For an explanation, see the main splats page
The principles of water
- Life evolved in the water, then came onto land: probably plants came first, followed by arthropods and amphibians, although this remains open to conjecture.
- Water is a polar molecule, a function of its shape with both hydrogen atoms being on one side of the oxygen atom, giving net charges across the molecule.
- The average particle in liquid water is more like H8O4 or H6O3 than H2O, as a result of water molecules being linked together by hydrogen bonding.
- The key to understanding water and its sometime strange physical properties is the hydrogen bond, which in turn depends on water being a polar molecule.
- A porous rock is one with spaces where water can fit, a permeable rock is one where the spaces are linked together, so water can pass through the rock.
- Air holds water, and when we measure this atmospheric water, we call it humidity. The whole water cycle relies on variations in the humidity of the atmosphere.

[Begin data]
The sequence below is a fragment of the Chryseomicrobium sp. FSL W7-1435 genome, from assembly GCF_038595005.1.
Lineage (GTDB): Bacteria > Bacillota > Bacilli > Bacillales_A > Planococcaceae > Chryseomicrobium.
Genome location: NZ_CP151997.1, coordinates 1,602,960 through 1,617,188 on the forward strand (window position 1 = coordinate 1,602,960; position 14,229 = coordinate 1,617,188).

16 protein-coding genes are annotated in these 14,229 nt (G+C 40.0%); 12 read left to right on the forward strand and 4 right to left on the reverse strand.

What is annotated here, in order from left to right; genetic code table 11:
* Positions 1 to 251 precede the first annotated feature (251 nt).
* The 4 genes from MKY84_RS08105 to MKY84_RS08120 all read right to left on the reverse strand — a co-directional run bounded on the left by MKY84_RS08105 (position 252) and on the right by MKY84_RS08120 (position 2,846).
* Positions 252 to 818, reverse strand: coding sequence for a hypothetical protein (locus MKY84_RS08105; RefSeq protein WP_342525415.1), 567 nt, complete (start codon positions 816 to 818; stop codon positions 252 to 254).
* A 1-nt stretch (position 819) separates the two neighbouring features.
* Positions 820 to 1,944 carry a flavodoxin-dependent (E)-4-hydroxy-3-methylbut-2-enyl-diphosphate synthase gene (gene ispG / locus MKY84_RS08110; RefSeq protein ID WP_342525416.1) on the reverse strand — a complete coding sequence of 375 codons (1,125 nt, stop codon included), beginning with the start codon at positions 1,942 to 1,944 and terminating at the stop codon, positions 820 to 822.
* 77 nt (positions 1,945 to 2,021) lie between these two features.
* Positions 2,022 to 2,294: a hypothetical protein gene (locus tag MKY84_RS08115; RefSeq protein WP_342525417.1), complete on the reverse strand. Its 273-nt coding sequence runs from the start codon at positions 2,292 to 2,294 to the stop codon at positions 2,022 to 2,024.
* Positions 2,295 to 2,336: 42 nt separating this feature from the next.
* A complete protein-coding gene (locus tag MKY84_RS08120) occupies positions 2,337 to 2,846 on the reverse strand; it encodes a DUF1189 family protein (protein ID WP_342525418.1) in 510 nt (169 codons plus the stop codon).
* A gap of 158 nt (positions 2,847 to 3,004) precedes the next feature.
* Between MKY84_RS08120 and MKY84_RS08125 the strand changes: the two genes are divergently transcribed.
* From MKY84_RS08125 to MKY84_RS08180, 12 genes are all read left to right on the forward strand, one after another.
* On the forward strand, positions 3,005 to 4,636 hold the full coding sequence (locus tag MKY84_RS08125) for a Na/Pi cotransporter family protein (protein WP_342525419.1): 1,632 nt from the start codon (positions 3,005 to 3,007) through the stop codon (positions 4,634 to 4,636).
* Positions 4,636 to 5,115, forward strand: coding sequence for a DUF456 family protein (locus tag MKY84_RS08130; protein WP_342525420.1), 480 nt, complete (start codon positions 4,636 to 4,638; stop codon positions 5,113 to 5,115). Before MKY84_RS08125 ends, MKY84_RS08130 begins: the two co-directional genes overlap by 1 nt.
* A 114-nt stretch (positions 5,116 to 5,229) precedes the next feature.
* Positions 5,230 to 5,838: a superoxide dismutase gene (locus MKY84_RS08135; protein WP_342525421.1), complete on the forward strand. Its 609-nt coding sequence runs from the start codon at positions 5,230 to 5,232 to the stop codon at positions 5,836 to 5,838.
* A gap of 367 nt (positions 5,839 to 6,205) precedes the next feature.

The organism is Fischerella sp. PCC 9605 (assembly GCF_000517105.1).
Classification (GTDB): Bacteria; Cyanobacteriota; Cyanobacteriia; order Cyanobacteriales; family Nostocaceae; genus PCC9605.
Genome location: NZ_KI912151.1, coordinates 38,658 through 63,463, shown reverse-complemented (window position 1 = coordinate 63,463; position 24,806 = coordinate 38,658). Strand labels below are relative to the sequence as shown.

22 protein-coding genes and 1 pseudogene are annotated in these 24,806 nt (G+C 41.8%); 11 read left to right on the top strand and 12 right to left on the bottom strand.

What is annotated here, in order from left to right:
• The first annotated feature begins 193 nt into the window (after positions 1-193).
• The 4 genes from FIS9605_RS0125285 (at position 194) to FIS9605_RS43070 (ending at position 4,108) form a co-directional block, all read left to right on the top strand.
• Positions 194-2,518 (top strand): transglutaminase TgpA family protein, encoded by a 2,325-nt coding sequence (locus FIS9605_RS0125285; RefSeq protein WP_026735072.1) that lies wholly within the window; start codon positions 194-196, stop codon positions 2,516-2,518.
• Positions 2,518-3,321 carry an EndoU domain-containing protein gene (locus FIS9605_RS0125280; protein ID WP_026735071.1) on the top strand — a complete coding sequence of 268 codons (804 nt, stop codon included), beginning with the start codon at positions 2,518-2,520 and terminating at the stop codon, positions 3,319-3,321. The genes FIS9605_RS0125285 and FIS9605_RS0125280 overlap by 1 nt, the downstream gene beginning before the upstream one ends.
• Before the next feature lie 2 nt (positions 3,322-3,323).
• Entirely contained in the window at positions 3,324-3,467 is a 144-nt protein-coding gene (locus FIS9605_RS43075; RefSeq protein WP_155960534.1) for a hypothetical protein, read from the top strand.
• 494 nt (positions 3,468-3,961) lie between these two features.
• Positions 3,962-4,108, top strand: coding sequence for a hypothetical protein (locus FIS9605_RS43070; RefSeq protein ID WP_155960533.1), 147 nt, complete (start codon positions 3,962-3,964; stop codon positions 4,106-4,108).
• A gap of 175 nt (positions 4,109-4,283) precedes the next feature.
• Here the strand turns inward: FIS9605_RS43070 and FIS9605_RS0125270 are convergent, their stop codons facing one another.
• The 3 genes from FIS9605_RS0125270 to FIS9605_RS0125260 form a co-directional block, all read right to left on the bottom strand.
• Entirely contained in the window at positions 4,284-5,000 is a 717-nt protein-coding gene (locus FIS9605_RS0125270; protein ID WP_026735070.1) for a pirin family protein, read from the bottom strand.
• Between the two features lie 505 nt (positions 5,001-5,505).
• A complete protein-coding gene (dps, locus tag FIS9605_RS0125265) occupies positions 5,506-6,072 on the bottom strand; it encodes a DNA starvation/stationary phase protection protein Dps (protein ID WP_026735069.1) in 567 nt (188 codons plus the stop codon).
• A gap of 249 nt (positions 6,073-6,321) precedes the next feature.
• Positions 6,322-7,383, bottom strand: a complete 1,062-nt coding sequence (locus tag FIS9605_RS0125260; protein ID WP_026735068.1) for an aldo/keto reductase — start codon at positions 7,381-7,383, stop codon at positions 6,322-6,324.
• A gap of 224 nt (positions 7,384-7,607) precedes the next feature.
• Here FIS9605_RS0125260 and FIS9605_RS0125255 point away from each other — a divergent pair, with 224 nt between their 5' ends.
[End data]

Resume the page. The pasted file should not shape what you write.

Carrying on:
- Humidity is measured with a hygrometer and expressed as absolute humidity the amount carried, or as relative humidity, compared with the possible maximum.
- Water vapour is a gas, and it is invisible to us. Clouds are masses of condensed water vapour, as is the 'steam' that we see rising from boiling water.
- Water droplets form around condensation nuclei: this means that rain water, while it may be fairly pure, necessarily contains a measurable level of impurities.
- Water reaches the land in a variety of forms, known collectively as precipitation. Mist and fog are clouds at ground level, and can add to local precipitation.
- Precipitation in the fullest sense includes rain, hail, snow, sleet, frost and dew, where 'dew' also includes any condensation from mist and fog.
- Precipitation may be measured in either a rain gauge or a precipitation gauge, depending on the climate and precipitation forms at the location of the gauge.
- The available water at a particular place depends in part on the rainfall and its regularity, but also on the level of evaporation experienced there.
- The water cycle carries salts from the land to the seas, but over time, some ocean salt is lost in subduction zones and some is lost to halite deposits.
- Plants need to get water to their highest point, which in some cases, is up to 100 metres above ground, too high for water to get there by simple suction.
- Hard water is water with dissolved calcium or magnesium in it: the main effect of hard water may be seen in boiler scale and problems in getting soap to lather.
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